They tell us, ‘Thank you for actually believing that our community was worth it.’

Steve: Even the previous owner on our grand opening day, looked at the floors and said, ‘You know, I owned this building for almost 70 years and these floors never looked this good.’ The community, they just love that it opened back up.

Steve Hammond: We try to source, especially on her side, items that are locally made like candles, honey, crafts…there’s a young girl here in the village that makes signs for homes and stuff. We buy stuff off of as many local people as we can.

Melissa Hammond: Some of the Amish have made our birdhouses.

Steve: Yep, we’ve got some Amish and Mennonites goods here. Even on the hardware side, I try to buy out of Ohio. Like Wooster Brushes and Yenkin Majestic Paint out of Columbus. I try for local first and then to the US, but unfortunately some stuff you just have to go overseas to get. If it’s something I don’t have that I know another hardware store may have, we send them to them to get people to spend their money locally. It helps everybody.

We also handle animal feed and stuff like that. I get it from a supplier that’s up in MacArthur.

Because he’s a friend of mine, I messaged him one day and said, ‘Hey, what kind of feed do you sell?’ And he told me the brand name.

Everybody says ‘Someone should do this!’ or ‘We need to bring businesses back!’ and ‘Somebody needs to do these things!’ But I tell my kids, ‘That person is you.’

melissa hammond

I said, ‘Well, I just didn’t want to compete with you’.

He said, ‘Why don’t we do this? Why don’t we work together? I’ll give you a break on the price to sell to you for a little bit more than what I have to pay for it. And that way, I don’t have to have to store it. I can keep very low inventory levels.’

He’s literally two miles from my office. So when I need feed, I send him a text and say, ‘Here’s what I need’. I go pick it up at lunchtime, run it down here. And I’ve had a dozen people say, ‘Man, I’m so glad I don’t have to go to Jackson or to Tractor Supply or somewhere to get feed that kind of thing.’ So it works out!

Melissa: We have Silver Bridge Coffee that’s also roasted around here.

Steve: You can buy that at Hammond Hardware!

Melissa: They’re wonderful because instead of charging us shipping, they will actually meet us right down here at the freeway whichever day we need them. We just get it off of their van and bring it here. That’s so nice of them.

We have so much support. We just want to leave a legacy.

Steve: I’ve got two sons and three grandchildren and it’ll probably be my granddaughter that runs everything. And the other two, my two grandsons, will be working for her, I’m sure!”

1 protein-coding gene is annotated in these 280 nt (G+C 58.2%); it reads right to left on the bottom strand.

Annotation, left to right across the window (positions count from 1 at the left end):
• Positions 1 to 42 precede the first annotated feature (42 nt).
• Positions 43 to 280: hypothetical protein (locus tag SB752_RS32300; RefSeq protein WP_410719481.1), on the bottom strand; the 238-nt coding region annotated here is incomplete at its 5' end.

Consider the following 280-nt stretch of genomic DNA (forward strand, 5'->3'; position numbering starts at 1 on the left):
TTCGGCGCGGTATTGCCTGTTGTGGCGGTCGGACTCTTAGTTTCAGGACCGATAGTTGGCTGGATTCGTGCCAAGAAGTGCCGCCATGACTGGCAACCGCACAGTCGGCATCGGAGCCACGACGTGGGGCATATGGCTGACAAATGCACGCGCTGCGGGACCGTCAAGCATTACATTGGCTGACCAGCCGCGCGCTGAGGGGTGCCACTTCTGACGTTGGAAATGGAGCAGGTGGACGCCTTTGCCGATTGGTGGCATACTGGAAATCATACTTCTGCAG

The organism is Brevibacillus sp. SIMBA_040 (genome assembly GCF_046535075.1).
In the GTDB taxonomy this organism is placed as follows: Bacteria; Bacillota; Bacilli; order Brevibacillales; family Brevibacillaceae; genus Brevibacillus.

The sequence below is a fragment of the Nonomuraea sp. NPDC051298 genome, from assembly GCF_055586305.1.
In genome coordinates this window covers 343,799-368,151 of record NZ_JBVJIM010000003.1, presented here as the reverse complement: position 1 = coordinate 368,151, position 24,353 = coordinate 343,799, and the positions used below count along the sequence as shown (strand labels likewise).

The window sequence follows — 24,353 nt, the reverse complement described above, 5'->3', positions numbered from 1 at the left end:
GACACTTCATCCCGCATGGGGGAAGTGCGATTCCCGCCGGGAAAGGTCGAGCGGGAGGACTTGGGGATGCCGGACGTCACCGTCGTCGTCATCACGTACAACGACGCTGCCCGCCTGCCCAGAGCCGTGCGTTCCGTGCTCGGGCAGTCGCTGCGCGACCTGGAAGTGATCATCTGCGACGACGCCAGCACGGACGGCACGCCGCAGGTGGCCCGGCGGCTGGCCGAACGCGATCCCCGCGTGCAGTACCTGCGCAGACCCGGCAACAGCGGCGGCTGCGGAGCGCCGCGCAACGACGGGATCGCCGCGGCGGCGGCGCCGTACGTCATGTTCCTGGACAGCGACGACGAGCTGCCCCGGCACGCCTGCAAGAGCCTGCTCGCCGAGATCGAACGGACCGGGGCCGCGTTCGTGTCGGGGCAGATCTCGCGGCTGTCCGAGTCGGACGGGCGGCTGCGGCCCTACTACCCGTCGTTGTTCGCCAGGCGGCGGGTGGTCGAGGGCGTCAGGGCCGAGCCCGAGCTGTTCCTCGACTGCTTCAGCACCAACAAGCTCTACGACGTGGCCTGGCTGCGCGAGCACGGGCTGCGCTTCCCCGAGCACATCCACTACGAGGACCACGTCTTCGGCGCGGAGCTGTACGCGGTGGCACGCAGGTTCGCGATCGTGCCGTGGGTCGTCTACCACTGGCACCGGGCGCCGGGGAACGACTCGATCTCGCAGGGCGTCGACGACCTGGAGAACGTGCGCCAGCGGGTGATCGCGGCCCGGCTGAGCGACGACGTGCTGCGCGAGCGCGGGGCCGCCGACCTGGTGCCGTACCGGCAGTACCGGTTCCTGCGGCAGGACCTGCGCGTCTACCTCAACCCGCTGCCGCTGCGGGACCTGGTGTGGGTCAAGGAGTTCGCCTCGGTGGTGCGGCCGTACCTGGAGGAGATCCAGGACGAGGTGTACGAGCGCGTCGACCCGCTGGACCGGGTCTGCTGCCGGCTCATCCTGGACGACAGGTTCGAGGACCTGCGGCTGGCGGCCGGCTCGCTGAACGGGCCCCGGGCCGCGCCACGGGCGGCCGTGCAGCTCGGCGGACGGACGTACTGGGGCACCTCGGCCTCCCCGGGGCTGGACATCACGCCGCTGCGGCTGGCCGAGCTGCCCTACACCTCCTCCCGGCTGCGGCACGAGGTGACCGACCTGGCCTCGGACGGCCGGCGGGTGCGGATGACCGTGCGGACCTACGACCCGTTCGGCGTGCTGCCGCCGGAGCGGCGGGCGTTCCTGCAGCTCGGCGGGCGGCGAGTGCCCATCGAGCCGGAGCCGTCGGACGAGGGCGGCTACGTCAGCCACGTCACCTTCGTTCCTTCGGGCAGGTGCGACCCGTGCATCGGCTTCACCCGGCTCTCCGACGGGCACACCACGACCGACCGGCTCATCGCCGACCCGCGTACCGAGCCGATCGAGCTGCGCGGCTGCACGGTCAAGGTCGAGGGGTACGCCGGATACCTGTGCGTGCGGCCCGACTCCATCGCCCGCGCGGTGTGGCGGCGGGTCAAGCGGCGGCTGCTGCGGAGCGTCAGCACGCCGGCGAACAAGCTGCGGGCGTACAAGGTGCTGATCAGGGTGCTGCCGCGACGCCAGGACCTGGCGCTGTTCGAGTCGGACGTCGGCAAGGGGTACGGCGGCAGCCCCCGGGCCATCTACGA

Melissa Hammond: Everybody says ‘Someone should do this!’ or ‘We need to bring businesses back!’ and ‘Somebody needs to do these things!’.

But I tell my kids, ‘That person is you.’

With the store, we wanted to be the people doing something.

Steve Hammond: Do some research, try and put some data behind your decisions, but a lot of times it’s just a gut thing. You just got to go with your gut. And it’s in a business like ours, it’s all about that personal relationship and service. That’s what it’s about.

Melissa: I would also be careful about who you’re listening to. Because when the person came in that supplies our hardware, they wanted us to get credit and go in–what was it?

Steve: In for something like $150,000. They wanted to take all the shelves out and replace everything. I said, ‘Guys, you see a Lowe’s and I see a 1902 hardware store.’

Melissa: Y’all keep your vision, make sure you know what your vision is, and keep it. Both of us sat down and created our vision for this…and then we stuck to it. Everybody will want to change your vision, but don’t change it.

We’re not going into debt for the stuff in the hardware store. We want to be able to pay it off. We’re not getting $150,000 worth of inventory because we can order it on Monday and it’s here on Thursday. If you need a shovel, we’ll get it to you by Thursday morning if we don’t have one here.  They will say, ‘You can do this, you can do that’ and you need to learn how to say, ‘No, we’re not doing that.’

Steve: I mean, I understand their point of view. They’re used to stocking stores bigger than ours. But the supplier, he brought a picture and he said, ‘This is a store about your size.’ He showed us a bunch of pictures, and one of them showed eight garden hoses on the shelf.

I said, ‘You know if I ordered them on Monday, will I get in on Thursday?’

He said, ‘Yeah!’

And I said, ‘Well, why do I need eight garden hoses on the shelf?’

I didn’t want to be their warehouse. I just want the basics that people need. We’ll have stuff, people come in, and if we don’t have it, we’ll gladly get it for them if they can wait for it. If not, we send them to somebody we think will have it.

Melissa: Like I said, we’re not getting rich, it’s just helping the community, doing something fun together, and preserving a little bit of history.

We just want to keep it like an old-fashioned store. I want people to stop in for that.”

—Melissa and Steve Hammond, Hammond Hardware

Hamden, Vinton County